The primary reason hoverboards have become public enemy #1 in recent times is due to their unfortunate tendency to catch fire and explode due to their lithium-ion batteries overheating.
But a new lithium-ion battery developed by scientists in the US could put an end to such dramas. Researchers at Stanford University have made the world's first lithium-ion battery that shuts off before it overheats, then restarts immediately when its temperature has cooled.
Conventional lithium-ion batteries comprise a pair of electrodes and a liquid or gel electrolyte that carries charged particles between them. However, if the battery's temperature reaches around 150 degrees Celsius (300 degrees Fahrenheit) as a result of a defect or overcharging, the electrolyte can catch fire and trigger an explosion, as we've seen in many sad cases.
"We've designed the first battery that can be shut down and revived over repeated heating and cooling cycles without compromising performance," said chemical engineer, Zhenan Bao.
It's not the first time researchers have tried installing a cut-off mechanism in lithum-ion batteries to address the dangers of overheating. Previous efforts have implemented things like flame retardants and copper separators to forestall potential fire hazards.
"Unfortunately, these techniques are irreversible, so the battery is no longer functional after it overheats," said one of the researchers, Yi Cui.
By contrast, the advantage of the new method is it operates automatically and repeatedly to prevent overheating, due to a material composed of tiny particles of nickel with nanoscale spikes protruding from their surface. These particles are coated with graphene and embedded in a thin film of elastic polyethylene.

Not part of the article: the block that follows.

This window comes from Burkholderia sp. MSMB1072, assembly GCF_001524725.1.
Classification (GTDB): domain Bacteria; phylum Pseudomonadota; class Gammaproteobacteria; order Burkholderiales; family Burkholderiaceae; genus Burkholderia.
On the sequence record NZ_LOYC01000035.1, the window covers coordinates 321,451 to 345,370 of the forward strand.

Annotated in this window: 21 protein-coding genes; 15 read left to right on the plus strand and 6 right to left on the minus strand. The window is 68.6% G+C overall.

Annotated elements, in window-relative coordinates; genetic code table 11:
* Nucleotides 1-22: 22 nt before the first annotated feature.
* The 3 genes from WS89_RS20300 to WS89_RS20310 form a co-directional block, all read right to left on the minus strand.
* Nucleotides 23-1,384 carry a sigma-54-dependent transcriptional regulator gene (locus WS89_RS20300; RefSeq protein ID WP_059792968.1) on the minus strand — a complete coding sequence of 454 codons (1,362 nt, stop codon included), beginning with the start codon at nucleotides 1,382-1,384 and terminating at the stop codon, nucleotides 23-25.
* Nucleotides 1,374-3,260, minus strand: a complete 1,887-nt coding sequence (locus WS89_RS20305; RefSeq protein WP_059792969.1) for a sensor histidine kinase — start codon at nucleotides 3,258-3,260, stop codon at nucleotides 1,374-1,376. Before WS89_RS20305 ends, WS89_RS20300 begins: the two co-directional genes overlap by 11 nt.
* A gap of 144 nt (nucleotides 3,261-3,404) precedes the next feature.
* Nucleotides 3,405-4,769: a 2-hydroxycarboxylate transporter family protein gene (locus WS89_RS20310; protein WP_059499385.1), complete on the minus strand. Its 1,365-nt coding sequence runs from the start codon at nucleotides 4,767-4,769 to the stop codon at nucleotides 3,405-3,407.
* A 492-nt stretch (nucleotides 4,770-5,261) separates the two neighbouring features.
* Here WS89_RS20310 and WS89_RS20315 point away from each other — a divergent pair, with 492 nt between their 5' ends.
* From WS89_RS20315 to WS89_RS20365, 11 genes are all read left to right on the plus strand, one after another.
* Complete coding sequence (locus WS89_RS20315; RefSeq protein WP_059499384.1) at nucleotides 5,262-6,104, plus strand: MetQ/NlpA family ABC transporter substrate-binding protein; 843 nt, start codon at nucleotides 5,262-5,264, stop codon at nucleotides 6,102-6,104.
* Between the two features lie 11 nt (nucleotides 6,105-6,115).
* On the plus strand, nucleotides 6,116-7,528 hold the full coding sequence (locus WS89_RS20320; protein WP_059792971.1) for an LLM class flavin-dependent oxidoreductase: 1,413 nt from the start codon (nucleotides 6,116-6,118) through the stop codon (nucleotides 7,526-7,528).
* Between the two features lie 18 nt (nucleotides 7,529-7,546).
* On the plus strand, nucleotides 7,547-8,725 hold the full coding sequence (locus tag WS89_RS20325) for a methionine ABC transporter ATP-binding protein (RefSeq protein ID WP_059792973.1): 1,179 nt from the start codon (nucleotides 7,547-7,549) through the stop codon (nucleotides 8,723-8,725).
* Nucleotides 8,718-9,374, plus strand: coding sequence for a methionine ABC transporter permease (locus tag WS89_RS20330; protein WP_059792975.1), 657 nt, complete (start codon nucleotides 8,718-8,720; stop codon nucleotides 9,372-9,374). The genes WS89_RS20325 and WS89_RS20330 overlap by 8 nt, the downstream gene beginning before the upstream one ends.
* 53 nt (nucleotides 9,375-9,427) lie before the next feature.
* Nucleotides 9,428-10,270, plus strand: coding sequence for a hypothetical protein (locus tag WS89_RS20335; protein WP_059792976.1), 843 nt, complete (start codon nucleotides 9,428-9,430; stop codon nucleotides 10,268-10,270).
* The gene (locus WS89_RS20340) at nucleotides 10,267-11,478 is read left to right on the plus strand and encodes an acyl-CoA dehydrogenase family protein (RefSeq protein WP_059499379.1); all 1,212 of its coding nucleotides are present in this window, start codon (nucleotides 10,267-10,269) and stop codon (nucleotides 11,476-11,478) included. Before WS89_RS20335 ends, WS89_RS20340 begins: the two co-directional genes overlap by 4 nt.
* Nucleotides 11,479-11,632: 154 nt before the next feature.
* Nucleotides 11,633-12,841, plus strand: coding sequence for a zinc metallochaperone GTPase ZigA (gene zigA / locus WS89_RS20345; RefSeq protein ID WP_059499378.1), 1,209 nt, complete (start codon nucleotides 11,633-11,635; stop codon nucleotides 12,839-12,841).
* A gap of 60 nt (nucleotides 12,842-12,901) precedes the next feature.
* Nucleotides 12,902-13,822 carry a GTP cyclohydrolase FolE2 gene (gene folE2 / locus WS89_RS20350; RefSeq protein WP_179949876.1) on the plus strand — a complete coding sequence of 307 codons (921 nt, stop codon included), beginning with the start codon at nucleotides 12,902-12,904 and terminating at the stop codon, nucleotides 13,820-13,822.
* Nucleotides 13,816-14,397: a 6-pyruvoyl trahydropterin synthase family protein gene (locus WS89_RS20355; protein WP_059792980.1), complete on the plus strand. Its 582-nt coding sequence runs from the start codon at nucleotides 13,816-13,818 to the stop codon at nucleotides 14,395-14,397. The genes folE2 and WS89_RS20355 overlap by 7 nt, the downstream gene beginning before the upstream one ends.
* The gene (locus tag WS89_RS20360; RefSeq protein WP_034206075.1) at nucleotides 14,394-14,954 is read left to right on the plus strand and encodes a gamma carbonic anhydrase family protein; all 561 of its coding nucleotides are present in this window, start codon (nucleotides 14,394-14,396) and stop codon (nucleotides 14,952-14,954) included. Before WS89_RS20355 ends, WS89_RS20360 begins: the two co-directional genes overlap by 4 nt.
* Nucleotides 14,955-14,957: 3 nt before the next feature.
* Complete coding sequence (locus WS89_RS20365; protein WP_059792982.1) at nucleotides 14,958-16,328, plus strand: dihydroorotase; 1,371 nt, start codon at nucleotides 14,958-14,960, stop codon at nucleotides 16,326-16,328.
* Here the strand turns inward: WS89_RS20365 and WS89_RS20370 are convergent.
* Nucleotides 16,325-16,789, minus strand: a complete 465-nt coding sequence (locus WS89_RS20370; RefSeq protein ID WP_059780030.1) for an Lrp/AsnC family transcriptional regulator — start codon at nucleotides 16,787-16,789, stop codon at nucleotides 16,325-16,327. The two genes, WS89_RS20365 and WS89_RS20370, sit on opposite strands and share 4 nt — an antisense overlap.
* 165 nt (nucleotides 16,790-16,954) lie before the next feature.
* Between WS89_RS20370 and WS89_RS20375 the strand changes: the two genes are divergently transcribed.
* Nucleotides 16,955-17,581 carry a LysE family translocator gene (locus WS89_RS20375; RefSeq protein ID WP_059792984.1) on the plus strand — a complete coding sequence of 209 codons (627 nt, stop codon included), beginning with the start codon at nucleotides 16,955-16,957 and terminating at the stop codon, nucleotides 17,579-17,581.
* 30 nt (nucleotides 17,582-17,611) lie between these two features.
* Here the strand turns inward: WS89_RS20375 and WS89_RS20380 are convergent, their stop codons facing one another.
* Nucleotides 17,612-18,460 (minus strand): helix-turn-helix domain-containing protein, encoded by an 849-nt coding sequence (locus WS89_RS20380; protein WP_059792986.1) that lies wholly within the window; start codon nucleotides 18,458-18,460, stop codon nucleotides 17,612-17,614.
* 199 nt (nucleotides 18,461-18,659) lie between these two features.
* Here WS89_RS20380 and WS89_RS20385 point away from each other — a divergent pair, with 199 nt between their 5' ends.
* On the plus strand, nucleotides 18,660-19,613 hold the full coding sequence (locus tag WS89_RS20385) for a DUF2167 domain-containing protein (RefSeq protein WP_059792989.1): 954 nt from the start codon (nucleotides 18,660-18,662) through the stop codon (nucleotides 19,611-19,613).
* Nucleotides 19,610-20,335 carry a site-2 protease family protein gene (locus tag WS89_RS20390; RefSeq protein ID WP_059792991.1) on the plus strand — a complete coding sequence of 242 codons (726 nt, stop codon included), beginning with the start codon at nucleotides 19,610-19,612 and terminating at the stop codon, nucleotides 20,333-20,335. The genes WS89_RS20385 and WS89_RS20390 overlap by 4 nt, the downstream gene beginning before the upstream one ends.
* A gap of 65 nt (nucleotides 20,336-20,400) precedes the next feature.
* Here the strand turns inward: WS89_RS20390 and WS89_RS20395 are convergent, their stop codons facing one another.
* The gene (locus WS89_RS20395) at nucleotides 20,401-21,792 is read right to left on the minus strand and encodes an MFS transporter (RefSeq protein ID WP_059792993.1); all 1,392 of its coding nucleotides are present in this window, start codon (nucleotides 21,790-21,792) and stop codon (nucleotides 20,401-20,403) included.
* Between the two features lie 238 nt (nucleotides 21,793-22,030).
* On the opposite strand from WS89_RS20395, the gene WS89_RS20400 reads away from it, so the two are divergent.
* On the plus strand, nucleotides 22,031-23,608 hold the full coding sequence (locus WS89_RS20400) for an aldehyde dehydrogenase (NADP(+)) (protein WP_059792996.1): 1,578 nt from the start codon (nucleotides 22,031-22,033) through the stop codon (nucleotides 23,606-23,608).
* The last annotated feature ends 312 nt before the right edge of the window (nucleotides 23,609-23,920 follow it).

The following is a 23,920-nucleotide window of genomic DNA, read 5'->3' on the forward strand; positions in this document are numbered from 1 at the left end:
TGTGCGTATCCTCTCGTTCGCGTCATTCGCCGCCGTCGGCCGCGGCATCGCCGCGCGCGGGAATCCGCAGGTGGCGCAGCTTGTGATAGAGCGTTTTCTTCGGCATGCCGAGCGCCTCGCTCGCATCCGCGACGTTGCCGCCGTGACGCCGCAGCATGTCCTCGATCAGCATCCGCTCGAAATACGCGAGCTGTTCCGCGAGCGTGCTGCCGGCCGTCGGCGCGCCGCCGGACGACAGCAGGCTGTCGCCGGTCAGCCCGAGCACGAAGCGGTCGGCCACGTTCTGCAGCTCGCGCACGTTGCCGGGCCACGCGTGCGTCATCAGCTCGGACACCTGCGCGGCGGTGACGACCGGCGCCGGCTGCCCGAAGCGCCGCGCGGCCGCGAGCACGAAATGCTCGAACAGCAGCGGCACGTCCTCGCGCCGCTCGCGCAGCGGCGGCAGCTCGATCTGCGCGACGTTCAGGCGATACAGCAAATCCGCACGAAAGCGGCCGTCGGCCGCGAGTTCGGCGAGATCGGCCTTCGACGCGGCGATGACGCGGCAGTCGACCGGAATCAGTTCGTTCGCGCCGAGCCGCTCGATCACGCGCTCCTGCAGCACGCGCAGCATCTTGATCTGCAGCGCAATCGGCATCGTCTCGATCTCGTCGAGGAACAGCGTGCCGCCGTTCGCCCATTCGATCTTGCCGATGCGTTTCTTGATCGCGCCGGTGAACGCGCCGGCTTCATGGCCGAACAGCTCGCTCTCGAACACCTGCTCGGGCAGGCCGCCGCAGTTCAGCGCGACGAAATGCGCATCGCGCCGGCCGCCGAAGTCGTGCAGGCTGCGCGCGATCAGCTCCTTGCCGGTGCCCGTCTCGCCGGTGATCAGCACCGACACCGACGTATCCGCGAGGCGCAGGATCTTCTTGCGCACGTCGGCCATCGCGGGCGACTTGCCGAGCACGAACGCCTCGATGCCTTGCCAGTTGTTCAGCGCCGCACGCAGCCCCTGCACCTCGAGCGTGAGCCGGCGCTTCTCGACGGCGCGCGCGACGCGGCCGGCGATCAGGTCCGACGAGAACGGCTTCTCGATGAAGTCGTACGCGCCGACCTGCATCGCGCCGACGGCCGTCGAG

"We attached the polyethylene film to one of the battery electrodes so that an electric current could flow through it," said Zheng Chen, who led the research. "To conduct electricity, the spiky particles have to physically touch one another. But during thermal expansion, polyethylene stretches. That causes the particles to spread apart, making the film non-conductive so that electricity can no longer flow through the battery."
In testing, the researchers applied heat to the battery with a hot-air gun. When the battery was heated above 70 degrees Celsius (160 degrees Fahrenheit), the polyethylene film expanded and caused the battery to shut down, but once the temperature dipped, the film would automatically shrink, allowing the battery to resume generating electricity.
According to the researchers, the temperature threshold could be tweaked depending on the particular composition of the polymer materials, enabling batteries to run cooler or hotter before the conduction/non-conduction kicks in.
The findings, reported in Nature Energy, won't just benefit hoverboards, but could potentially make all manner of lithium-ion battery-based devices less prone to overheating risks, including smartphones, tablets, and notebook computers.
"Compared with previous approaches, our design provides a reliable, fast, reversible strategy that can achieve both high battery performance and improved safety," said Cui. "This strategy holds great promise for practical battery applications."